Weather Superstitions That Are Scientifically Accurate

Forecasting the weather is an ancient endeavor, beginning far before the age of television and weathermen. The reason why the weather has been studied for so long around the world is because weather largely determines the way in which people live their lives. From agriculture to human settlements and many other factors, a whole host of things had to be decided based around the weather. As can be expected, a lot of superstitions and even religious beliefs were also built around the weather, although today’s metrological sciences have debunked many of these myths. That being said, a few of them have actually turned out to be scientifically true. Let’s take a look at a few of them!

Red sky in the morning, Sailors take warning; Red sky at night, Sailors take delight

As poetic as this might sound, there is a lot of truth to it and many sailors have sworn by it since ancient times. At first glance, this might seem like nothing more than a maritime song, but these lines do have some strong scientific meaning behind them. These red phenomena in the sky are caused by the scattering of light by tiny particles in the atmosphere. When the sky turns red at dusk, it implies that the region is dry, with a high atmospheric pressure between the viewer and the sun. Since the weather in the mid-latitudes moves from west to east, this climatic condition implied a day of clear sailing. However, when the sunrise is red, it signals that the high pressure has passed by, giving way to low pressure, which signals a pathway for storms.

red sky

(Image Credit: Pixabay)

As already stated, this advice only works well in mid-latitudes, which are relevant for Europe, North America, Asia, Africa and the southern halves of South America and Australia. This advice doesn’t really apply to the poles or the tropics, as the weather tends to progress in the opposite direction there. Sailors in those regions should follow the opposite of this advice.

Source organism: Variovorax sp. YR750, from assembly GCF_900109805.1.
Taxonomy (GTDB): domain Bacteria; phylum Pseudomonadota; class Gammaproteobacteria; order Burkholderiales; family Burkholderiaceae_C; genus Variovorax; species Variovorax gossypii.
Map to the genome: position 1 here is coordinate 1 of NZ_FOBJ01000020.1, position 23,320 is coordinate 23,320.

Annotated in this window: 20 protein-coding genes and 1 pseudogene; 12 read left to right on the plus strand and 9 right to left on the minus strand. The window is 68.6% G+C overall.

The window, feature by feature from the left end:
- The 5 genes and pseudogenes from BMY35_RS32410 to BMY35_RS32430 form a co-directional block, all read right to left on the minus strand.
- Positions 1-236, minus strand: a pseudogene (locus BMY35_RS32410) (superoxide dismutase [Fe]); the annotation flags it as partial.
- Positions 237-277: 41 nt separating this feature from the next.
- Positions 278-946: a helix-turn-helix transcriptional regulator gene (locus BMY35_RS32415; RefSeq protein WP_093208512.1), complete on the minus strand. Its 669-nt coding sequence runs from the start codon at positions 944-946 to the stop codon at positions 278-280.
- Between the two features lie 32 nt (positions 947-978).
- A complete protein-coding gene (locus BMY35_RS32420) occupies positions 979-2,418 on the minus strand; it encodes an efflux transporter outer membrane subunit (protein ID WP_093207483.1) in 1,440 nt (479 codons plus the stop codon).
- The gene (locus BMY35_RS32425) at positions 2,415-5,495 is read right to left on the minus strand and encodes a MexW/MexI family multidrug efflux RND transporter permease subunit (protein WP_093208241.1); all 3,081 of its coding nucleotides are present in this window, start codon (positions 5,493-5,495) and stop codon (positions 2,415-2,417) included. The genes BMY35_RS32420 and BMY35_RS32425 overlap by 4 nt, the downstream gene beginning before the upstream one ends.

Feeling Bad Weather in Your Bones

We’ve all either said or heard someone say that they feel ‘under the weather.’ Ironically, this phrase does have some truth to it. This line is as old as Hippocrates, one of the fathers of modern medicine. He noticed that certain illnesses seemed to worsen under specific weather conditions. People today still claim that they can feel the approach of a storm, or feel cold snaps in their arthritis, sinuses, headaches and even their teeth.

Old man knee pain

Photo Credit : Ljupco Smokovski / Shutterstock

Although there is no concrete proof that your body is a living, breathing barometer, scientists do speculate that this occurs, since our bodily fluids remain at a constant balance and ambient air pressure. So, as the barometer falls in the event of an approaching storm, your tissues can swell in response to the change in pressure, thus irritating nerve endings and creating that feeling of a “change in the weather”.

Using Crickets as Thermometers